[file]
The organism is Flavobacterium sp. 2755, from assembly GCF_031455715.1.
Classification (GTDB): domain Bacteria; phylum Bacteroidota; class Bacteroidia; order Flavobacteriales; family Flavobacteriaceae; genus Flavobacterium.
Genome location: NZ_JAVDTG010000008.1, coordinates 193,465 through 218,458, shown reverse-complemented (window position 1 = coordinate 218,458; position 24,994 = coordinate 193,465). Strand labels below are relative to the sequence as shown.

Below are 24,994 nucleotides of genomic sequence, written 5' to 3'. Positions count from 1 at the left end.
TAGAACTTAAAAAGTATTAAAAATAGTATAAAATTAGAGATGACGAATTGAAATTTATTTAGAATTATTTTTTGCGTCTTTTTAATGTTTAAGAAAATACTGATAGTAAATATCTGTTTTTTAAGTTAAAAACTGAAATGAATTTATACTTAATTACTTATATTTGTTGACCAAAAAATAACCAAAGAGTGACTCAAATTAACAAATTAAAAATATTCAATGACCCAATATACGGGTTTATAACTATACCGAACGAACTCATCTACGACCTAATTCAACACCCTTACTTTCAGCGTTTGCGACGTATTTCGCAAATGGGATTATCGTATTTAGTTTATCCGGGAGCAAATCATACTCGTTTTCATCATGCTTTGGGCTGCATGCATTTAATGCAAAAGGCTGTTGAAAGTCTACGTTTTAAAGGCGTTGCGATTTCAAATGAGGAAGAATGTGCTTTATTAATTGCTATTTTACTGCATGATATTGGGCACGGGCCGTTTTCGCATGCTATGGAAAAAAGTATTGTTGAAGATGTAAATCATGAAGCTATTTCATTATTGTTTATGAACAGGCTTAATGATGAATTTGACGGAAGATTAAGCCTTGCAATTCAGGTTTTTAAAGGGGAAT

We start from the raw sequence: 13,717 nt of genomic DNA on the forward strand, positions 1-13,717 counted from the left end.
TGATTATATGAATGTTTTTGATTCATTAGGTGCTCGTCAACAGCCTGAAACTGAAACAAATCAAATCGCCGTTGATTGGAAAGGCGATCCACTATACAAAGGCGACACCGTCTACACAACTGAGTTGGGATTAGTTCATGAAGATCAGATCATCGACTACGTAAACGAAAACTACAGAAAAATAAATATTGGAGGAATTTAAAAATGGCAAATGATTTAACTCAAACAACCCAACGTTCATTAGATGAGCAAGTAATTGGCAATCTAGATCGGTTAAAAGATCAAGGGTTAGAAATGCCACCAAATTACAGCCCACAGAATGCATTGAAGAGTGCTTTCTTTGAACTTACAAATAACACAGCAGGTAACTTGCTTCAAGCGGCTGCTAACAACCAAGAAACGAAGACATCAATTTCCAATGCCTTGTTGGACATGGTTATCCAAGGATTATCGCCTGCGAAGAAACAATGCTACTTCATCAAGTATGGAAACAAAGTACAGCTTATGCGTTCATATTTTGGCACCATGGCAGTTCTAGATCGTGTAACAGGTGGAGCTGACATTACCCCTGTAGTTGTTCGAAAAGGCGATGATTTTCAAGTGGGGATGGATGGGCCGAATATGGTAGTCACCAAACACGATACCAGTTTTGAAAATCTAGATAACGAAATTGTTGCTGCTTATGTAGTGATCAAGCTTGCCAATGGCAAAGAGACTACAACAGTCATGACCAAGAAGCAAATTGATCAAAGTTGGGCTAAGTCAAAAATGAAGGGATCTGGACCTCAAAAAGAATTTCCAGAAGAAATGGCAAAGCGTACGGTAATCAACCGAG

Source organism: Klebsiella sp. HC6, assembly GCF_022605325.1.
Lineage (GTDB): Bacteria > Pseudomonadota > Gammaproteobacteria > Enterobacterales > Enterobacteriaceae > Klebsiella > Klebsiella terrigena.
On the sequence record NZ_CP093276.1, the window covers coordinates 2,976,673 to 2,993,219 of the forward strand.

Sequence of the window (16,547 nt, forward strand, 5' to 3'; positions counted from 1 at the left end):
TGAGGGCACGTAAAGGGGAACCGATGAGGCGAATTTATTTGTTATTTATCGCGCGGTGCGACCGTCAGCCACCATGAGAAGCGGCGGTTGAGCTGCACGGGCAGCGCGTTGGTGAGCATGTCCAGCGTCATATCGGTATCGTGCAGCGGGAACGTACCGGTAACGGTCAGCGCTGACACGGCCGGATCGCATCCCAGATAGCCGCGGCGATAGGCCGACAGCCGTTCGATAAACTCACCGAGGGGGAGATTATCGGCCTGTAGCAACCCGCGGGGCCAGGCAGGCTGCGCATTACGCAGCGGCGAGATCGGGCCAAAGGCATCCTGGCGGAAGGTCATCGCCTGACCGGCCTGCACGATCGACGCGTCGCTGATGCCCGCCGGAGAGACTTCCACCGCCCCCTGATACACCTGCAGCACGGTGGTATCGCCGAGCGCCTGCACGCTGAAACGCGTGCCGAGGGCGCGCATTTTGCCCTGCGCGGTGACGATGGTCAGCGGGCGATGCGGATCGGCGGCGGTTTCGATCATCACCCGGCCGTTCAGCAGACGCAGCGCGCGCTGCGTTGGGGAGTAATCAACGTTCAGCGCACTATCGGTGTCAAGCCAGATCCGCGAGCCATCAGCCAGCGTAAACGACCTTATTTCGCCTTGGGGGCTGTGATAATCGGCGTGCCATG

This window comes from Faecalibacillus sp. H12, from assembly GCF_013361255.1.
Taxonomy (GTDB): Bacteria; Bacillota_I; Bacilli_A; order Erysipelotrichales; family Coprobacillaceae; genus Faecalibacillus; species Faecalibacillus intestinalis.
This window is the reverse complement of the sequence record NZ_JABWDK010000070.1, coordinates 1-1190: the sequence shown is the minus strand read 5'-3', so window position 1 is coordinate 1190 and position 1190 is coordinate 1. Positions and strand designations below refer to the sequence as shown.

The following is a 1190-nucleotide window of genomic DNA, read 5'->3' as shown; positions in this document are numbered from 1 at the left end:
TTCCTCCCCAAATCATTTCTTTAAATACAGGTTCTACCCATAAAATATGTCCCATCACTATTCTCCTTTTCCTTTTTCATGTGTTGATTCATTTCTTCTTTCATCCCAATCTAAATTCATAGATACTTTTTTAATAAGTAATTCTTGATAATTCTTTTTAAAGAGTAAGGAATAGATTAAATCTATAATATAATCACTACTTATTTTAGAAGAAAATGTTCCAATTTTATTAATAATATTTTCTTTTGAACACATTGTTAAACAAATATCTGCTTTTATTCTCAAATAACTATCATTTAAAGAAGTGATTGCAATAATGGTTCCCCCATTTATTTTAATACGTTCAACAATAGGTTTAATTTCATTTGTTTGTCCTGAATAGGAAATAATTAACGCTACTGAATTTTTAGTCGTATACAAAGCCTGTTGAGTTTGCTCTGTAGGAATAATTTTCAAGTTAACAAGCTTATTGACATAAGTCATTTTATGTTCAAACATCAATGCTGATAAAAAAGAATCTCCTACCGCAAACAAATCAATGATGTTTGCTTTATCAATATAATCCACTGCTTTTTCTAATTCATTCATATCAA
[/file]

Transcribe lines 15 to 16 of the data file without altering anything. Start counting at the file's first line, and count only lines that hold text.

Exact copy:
This window is the reverse complement of the sequence record NZ_JABWDK010000070.1, coordinates 1-1190: the sequence shown is the minus strand read 5'-3', so window position 1 is coordinate 1190 and position 1190 is coordinate 1. Positions and strand designations below refer to the sequence as shown.

The following is a 1190-nucleotide window of genomic DNA, read 5'->3' as shown; positions in this document are numbered from 1 at the left end: